Two Republican senators have declared President Trump to be a danger to the United States of America and its political system. To hear their fellow GOP lawmakers tell it, though, this might as well be an argument over party favors on the “Real Housewives.”

“All this stuff you see on a daily basis on — Twitter this and Twitter that — forget about it,” House Speaker Paul D. Ryan (R-Wis.) declared after Sen. Bob Corker (R-Tenn.) spoke out in unprecedented terms Tuesday morning. Ryan repeated that it was merely a "Twitter dispute."

“This is more of, like, a People magazine saga,” Sen. Rand Paul (R-Ky.) told Fox News on Wednesday morning, after Sen. Jeff Flake (R-Ariz.) joined Corker in his criticism of Trump, “and it really ought to be more about policy and what is the best way to lead the country.”

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“If we were all to chase every squirrel that comes running along in the form of a personal dispute or a mischaracterization of someone's integrity or intent, we would be very busy doing that and not focusing on the government,” Sen. Mike Lee (R-Utah) told MSNBC's “Morning Joe” on Wednesday.

“These things are all personality-driven, and it's unfortunate that this leaked out over into the public,” Sen. James E. Risch (R-Idaho) told CNN.

Nothing to see here, you see. This is all petty, personal feuding. This is just people getting upset over tweets and slights.

Except that it's not at all. And to pretend it is just personal is disingenuous at best and dangerous at worst — for the party and, some would argue, the country.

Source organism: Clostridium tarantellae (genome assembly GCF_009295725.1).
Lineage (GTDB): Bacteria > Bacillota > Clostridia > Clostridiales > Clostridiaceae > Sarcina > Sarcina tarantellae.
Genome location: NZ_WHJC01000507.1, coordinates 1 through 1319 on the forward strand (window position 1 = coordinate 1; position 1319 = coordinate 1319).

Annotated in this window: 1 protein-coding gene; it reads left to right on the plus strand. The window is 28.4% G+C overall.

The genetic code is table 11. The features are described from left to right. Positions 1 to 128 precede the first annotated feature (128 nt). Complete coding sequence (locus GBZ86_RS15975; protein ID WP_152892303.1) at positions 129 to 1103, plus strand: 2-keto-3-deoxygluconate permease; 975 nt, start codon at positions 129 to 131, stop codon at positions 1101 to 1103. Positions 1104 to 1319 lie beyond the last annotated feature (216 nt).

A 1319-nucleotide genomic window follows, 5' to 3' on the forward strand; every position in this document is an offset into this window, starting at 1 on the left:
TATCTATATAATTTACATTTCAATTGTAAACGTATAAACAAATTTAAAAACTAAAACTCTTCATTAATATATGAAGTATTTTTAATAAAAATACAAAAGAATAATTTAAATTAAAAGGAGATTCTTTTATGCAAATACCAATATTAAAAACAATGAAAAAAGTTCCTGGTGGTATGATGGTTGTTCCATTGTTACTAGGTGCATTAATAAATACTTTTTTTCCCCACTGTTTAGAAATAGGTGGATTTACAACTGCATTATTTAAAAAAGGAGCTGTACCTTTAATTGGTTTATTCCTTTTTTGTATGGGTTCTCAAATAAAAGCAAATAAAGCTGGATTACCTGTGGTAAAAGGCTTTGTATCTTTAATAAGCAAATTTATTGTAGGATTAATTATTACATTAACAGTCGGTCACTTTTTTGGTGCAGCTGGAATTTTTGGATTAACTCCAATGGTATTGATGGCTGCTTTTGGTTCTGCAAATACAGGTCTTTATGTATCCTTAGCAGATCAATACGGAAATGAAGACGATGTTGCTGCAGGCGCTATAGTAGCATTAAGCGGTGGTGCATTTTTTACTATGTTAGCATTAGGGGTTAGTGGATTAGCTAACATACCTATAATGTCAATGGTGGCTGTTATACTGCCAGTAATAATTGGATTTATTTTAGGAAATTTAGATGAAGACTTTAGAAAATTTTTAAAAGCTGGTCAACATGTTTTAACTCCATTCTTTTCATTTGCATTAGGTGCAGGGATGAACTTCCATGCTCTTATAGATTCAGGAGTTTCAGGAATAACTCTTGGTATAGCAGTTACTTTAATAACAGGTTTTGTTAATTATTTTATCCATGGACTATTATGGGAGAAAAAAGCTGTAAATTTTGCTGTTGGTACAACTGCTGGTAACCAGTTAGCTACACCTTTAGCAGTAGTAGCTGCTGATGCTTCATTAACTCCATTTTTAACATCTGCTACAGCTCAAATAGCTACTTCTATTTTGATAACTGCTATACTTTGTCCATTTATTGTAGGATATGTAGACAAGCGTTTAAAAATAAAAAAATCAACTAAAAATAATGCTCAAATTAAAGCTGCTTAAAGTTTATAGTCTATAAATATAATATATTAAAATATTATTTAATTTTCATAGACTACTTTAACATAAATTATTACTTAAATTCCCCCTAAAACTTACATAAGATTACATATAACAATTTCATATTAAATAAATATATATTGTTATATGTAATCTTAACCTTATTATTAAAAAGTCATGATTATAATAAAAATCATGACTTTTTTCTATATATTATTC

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Whatever you think about what Corker and Flake are saying, their grievances aren't about personalities or petty quibbles. They are making arguments that Trump isn't just a bad person with huge character defects, but rather that he is a threat to the country. They are using words like “World War III” and “reckless, outrageous, and undignified behavior.” They say normalizing Trump is a threat to our body politic. Flake suggests that anyone who doesn't speak out now is “complicit.”

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It's understandable why Corker and Flake's fellow Republicans are doing this. They want to continue working with Trump and their majorities, and declaring these feuds to be petty and personal is the best way not to have to go into detail about them. But if you are Corker or Flake, you have to be disheartened that your colleagues are basically treating you like a drama queen airing your personal laundry on TV for no good reason. Inherent in that criticism is the idea that their concerns are irrelevant or at least overstated; there are no two ways about that.

But ignoring that very real and very full-throated concern about Trump's long-term effects on the country and the party is a very big risk for these Republicans. Nine months into his presidency, they have apparently decided that they are committed to making this work. Whatever concerns they have about Trump's conduct, they have apparently convinced themselves that it's window dressing on the way to tax reform.

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If there was any indication that the GOP is not about to launch a full-scale revolt against Trump, it's comments like those by Ryan, Lee and the others. But in downplaying the concerns of Corker and Flake, Republicans are actually making a very big decision with potentially lasting implications for their party. Corker and Flake tried to get their colleagues to pick sides, and they have apparently picked Trump's.

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